GSB: Health, fun and prosperity for starters…

Lindita: Right! It’s only natural for sports to get involved on climate. In fact, it’s good business for sports to lead on climate.

GSB: Amen, Lindita! Now it’s one thing for the IOC, FIFA, and now the New York Yankees, University of Colorado Athletics Department, NBA and more to commit to taking action on climate. How will fans know the signatories are winning on the greenhouse gas emissions reduction scoreboard?

Lindita: Of course, this is a crucial aspect of the Framework. We will be getting together with the signatories in Lausanne at a meeting hosted by the IOC in September to dive deeper into the framework principles and to jointly define roadmaps to adhering to them and to articulate what best of action and success would look like.

We will work together with our signatories to define these steps, metrics and key performance indicators (KPIs) for each of the principles. This will also include reporting guidance, which will be built on best practice reporting standards. It will also include publicly reporting on the progress with commitments and we will explore how to best use UN Climate Change’s Global Climate Action platform, a searchable, user-friendly website where non-State actors can describe what they’re doing to combat climate change.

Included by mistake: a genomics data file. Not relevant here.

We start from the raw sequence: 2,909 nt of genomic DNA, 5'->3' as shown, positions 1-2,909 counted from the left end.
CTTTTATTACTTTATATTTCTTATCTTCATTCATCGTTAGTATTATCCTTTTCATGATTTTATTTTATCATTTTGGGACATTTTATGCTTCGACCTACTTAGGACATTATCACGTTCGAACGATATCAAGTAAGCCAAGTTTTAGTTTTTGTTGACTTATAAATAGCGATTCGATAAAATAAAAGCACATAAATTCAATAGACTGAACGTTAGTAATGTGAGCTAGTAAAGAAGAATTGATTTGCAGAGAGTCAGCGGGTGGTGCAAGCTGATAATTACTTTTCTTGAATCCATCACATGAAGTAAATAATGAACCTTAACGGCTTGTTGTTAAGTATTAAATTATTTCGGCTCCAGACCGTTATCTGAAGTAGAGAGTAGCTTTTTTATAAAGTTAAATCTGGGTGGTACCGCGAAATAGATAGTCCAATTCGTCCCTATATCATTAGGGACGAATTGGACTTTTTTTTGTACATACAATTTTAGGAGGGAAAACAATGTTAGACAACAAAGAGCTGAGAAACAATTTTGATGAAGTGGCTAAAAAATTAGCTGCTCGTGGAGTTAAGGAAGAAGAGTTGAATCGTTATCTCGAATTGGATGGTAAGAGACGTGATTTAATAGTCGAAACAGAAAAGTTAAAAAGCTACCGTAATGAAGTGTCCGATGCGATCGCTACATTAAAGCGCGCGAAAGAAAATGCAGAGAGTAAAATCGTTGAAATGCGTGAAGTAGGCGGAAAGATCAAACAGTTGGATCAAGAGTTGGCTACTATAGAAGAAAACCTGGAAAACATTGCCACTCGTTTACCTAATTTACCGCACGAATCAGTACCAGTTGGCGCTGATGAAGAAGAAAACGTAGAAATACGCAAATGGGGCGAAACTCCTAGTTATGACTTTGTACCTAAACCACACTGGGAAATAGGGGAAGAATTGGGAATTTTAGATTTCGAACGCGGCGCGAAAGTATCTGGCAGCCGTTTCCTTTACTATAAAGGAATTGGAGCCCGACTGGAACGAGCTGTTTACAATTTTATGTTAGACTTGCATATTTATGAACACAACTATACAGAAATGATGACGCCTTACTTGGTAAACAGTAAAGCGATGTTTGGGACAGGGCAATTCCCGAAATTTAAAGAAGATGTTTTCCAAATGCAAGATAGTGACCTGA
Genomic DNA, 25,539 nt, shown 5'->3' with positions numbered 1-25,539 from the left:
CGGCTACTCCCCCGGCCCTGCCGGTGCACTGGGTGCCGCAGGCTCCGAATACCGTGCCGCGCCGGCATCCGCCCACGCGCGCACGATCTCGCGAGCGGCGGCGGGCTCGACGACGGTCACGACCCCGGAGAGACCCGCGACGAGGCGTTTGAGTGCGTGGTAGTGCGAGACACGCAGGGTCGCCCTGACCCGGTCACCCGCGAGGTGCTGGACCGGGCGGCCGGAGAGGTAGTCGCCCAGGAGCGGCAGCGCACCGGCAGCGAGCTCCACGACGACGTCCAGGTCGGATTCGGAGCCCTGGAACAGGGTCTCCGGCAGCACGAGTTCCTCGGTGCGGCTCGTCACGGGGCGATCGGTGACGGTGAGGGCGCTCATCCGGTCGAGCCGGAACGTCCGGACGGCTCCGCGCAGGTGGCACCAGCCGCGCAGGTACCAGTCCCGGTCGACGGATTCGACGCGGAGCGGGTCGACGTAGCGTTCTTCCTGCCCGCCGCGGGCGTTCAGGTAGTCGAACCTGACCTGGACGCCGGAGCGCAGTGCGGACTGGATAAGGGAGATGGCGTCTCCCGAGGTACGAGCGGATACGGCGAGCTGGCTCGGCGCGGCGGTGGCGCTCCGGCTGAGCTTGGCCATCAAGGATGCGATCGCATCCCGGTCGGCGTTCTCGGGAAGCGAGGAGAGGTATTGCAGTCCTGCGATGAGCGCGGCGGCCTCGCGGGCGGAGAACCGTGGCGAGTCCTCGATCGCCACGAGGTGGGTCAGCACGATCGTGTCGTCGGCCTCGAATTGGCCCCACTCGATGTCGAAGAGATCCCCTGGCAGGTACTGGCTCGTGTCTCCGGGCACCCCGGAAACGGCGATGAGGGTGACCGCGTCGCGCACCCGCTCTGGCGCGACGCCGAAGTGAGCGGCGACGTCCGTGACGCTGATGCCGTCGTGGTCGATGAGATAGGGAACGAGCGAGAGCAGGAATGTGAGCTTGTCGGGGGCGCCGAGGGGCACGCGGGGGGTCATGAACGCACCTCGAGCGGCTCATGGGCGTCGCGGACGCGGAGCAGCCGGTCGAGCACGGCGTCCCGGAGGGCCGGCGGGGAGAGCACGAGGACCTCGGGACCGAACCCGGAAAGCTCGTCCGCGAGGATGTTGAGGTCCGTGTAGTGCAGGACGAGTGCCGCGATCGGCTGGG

Yankees Earth Day

The New York Yankees communicated their commitment to operate by the tenets of the UN’s Sports for Climate Action Framework with a pre-game Earth Day ceremony. From left to right, it’s Doug Behar, Yankees Director of Operations; Satya Tripathi, UN Assistant Secretary General; Yankees manager Aaron Boone, and Allen Hershkowitz, Environmental Science Advisor to the Yankees (Photo credit: New York Yankees)

 

GSB: I hope and would expect most signatories will walk the Sports for Climate Action walk. Is there a remedy for any who don’t fulfill their commitments?

Lindita: We can revoke a signatory’s status as part of the Framework for non-performance. But we will collectively work to help any organizations that have difficulty making good on their commitments and adhering to the principles.

GSB: Two of the principles that are of particular interest to me are #3 — Educate for climate action, and #5 — Advocate for climate action through communication. The willingness of sports organizations to share their climate action stories with fans through the media has, for the most part, been lacking. And, with the welcome exception of Sky Sports in Great Britain, the sports media has largely ignored climate. What can the UNFCCC do to change this? And how do you plan to measure adherence to these principles?